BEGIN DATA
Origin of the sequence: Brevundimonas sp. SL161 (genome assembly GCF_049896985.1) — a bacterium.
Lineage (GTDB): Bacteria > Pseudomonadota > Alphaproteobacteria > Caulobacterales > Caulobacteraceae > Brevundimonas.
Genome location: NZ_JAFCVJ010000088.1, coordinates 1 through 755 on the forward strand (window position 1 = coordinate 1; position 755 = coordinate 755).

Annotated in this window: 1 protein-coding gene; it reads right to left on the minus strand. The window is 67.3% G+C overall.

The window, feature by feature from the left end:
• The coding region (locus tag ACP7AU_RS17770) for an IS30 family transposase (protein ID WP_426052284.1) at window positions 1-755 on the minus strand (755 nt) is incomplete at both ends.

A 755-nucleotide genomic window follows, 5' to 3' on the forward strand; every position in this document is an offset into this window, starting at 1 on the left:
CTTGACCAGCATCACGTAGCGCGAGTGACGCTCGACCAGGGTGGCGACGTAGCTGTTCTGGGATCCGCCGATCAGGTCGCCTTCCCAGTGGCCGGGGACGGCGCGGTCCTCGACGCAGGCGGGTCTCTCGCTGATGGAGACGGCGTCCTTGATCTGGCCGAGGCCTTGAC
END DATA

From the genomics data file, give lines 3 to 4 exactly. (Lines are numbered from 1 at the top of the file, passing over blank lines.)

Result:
Genome location: NZ_JAFCVJ010000088.1, coordinates 1 through 755 on the forward strand (window position 1 = coordinate 1; position 755 = coordinate 755).

Annotated in this window: 1 protein-coding gene; it reads right to left on the minus strand. The window is 67.3% G+C overall.